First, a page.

Trump has said in recent days that he’s looking for change at the RNC, which could mean Ronna McDaniel’s stepping aside as chairwoman. The Trump campaign has openly signaled that if she does, its preferred pick for a successor is North Carolina GOP Chairman Michael Whatley, a veteran operative with deep ties to the party’s establishment who is currently the RNC’s general counsel.
It’s those establishment ties that could prove to be a complicating factor.
Trump says he was subject of ‘selective prosecution’ in a ‘two tiered’ justice system
In a statement and a Truth Social post, Trump compared the Hur report to his classified documents case and argued he was being treated unfairly by the justice system.
“This has now proven to be a two-tiered system of justice and unconstitutional selective prosecution!” Trump wrote in his statement in all caps. “The Biden Documents Case is 100 times different and more severe than mine.”
Trump argued that Biden’s retention of classified documents was “outrageously criminal.” He addressed the report’s comments on Biden’s age, saying that when Biden took the documents in question he was in his “mental primetime.”
He also urged special counsel Jack Smith, whom he called “Deranged” in his social media post, to drop the case against him, and repeated past claims of election interference.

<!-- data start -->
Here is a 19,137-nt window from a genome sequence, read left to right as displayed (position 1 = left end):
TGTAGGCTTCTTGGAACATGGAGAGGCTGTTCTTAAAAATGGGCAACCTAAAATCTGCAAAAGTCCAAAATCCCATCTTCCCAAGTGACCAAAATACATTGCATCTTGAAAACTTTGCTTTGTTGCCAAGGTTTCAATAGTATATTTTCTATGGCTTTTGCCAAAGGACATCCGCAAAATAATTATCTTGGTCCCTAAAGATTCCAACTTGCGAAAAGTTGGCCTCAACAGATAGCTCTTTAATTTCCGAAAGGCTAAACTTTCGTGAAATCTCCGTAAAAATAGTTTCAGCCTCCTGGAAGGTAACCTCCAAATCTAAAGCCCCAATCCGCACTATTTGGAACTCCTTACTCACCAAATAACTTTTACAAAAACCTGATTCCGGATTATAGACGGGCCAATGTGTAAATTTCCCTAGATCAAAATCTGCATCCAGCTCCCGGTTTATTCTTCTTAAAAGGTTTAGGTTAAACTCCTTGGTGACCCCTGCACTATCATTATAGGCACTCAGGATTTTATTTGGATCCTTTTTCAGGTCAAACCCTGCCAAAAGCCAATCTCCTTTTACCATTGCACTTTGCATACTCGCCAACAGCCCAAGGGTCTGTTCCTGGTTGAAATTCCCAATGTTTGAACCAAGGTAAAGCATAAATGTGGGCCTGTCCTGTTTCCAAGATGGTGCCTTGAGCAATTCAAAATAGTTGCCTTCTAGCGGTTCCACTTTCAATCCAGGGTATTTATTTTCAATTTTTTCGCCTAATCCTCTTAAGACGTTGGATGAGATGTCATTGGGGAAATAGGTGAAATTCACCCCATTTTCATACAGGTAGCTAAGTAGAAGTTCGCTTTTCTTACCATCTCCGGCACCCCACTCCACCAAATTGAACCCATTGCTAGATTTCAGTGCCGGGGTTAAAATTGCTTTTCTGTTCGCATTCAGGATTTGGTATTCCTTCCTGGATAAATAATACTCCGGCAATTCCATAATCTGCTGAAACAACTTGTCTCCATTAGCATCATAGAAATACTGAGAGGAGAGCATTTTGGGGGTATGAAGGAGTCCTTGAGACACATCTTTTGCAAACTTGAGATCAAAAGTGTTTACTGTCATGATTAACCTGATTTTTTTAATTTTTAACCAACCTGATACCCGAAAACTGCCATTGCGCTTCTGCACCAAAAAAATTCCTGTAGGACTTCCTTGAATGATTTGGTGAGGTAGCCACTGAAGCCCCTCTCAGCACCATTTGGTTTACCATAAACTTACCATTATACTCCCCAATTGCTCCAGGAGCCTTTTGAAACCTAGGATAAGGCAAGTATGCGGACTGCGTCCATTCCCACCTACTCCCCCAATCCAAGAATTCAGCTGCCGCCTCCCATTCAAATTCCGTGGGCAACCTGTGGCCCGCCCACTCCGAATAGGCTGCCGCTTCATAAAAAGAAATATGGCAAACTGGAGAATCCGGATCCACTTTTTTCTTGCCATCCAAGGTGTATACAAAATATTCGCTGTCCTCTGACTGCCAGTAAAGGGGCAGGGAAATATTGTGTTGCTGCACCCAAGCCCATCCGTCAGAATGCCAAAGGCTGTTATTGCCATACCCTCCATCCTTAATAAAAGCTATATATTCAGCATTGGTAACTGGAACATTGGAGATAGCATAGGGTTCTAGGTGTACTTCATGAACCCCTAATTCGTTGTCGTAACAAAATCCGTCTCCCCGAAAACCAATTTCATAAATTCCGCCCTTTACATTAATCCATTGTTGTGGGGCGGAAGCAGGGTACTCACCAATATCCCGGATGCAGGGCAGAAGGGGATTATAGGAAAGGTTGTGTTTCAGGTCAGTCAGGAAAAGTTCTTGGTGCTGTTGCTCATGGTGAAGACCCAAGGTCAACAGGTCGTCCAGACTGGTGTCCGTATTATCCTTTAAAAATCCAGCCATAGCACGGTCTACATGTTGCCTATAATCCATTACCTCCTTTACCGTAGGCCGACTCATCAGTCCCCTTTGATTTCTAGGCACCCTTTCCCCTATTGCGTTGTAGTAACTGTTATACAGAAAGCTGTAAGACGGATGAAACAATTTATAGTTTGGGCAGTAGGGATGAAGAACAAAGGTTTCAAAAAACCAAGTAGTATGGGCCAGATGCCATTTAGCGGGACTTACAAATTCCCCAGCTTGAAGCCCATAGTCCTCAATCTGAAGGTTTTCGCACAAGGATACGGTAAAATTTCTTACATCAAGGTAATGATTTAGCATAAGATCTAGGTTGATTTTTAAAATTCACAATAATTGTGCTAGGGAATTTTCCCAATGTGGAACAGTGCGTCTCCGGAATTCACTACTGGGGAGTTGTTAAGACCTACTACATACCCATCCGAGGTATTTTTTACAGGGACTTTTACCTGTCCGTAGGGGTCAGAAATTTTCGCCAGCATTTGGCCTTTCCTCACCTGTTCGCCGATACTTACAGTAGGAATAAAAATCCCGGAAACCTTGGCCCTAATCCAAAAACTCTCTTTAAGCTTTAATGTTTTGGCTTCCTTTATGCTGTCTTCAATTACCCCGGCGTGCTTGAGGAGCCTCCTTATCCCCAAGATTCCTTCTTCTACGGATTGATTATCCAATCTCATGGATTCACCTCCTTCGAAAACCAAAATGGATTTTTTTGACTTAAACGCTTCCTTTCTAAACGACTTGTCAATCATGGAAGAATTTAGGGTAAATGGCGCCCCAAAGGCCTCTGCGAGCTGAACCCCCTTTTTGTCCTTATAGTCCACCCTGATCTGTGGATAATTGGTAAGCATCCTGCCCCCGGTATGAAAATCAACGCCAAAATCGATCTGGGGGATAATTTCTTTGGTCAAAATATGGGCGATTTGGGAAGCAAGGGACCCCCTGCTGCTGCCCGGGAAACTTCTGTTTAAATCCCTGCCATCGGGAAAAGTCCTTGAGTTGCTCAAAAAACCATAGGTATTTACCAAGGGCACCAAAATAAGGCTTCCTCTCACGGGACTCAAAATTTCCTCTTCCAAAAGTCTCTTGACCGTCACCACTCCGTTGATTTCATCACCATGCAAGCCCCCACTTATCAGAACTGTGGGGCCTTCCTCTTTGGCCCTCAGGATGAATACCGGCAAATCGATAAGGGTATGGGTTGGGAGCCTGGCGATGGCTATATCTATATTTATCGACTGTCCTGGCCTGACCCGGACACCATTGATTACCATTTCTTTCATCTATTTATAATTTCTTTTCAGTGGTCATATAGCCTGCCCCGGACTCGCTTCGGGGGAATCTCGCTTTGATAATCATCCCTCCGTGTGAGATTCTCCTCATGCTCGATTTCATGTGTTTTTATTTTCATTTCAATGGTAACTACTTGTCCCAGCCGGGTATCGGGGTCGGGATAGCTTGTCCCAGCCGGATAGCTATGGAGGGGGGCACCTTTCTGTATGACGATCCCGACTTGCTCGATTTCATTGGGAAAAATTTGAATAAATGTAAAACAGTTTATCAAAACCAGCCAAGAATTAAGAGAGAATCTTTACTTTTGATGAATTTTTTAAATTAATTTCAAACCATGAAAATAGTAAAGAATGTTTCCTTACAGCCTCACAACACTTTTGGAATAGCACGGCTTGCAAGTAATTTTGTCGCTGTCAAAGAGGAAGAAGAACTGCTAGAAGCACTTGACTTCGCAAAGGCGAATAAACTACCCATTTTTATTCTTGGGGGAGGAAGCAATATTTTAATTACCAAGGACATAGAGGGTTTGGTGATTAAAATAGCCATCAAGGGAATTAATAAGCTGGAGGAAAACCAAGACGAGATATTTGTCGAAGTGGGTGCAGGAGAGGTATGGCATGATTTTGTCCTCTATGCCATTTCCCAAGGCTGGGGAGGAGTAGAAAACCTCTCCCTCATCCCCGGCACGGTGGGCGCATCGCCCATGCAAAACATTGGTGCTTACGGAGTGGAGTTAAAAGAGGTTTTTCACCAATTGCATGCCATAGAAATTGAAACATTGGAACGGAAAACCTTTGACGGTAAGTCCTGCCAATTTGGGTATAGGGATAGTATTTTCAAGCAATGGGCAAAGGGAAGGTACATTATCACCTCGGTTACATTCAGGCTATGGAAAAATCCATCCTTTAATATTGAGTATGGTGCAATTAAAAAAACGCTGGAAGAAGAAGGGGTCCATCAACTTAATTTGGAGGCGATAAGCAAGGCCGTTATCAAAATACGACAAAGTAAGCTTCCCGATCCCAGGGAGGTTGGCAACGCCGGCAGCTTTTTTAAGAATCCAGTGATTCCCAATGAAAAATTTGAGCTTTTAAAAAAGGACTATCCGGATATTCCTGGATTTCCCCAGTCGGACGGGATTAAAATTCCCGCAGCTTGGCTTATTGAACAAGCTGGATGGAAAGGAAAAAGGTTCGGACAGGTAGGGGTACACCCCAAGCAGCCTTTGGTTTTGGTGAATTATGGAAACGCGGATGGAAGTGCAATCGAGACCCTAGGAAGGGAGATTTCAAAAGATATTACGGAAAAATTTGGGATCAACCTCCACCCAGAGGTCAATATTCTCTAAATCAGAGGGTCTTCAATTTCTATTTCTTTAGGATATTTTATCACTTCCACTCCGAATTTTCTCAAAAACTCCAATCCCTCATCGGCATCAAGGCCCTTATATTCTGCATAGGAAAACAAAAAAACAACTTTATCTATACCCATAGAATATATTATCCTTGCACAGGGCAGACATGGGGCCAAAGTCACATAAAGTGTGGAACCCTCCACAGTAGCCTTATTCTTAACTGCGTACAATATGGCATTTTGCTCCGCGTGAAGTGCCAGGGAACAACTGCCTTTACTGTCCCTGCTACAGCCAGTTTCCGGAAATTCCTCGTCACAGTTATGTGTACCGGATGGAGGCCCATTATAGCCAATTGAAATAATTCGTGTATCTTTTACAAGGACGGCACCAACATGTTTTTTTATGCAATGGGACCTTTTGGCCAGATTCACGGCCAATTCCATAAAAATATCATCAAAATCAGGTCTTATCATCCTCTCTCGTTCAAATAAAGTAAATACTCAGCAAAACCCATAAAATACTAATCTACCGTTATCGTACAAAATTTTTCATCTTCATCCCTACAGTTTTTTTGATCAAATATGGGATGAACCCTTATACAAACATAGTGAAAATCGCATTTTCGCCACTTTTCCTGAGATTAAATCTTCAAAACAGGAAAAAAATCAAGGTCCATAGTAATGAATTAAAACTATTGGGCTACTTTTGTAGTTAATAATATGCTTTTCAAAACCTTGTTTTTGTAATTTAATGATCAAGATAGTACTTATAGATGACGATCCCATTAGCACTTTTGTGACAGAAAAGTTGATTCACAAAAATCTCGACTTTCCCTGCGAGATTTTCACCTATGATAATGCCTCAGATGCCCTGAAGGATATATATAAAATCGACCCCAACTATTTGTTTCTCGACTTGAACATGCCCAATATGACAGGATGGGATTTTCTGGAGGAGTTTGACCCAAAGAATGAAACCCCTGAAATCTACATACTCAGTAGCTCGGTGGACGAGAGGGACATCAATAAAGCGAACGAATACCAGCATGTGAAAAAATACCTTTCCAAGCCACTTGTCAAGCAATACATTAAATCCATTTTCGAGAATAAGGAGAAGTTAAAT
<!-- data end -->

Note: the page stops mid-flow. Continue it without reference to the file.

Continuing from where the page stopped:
White House pushes back on ‘inappropriate criticisms’ of Biden’s memory
White House spokesman Ian Sams pushed back against the characterization of Biden’s memory in the special counsel’s report.
“The inappropriate criticisms of the President’s memory are inaccurate, gratuitous, and wrong,” Sams wrote on X.
Sams pointed to a letter White House counsel Richard Sauber and Biden’s personal counsel Bob Bauer issued to Hur on Monday, which asked Hur to review comments about Biden’s memory before he finalized his report.
“The report uses highly prejudicial language to describe a commonplace occurrence among witnesses: a lack of recall of years-old events,” they wrote.
The letter refers to Biden’s October interview in the probe, saying it was preceded by “calls with heads of state, Cabinet members, members of Congress, and meeting repeatedly with his national security team” in the aftermath of the Hamas attacks on Israel on Oct. 7.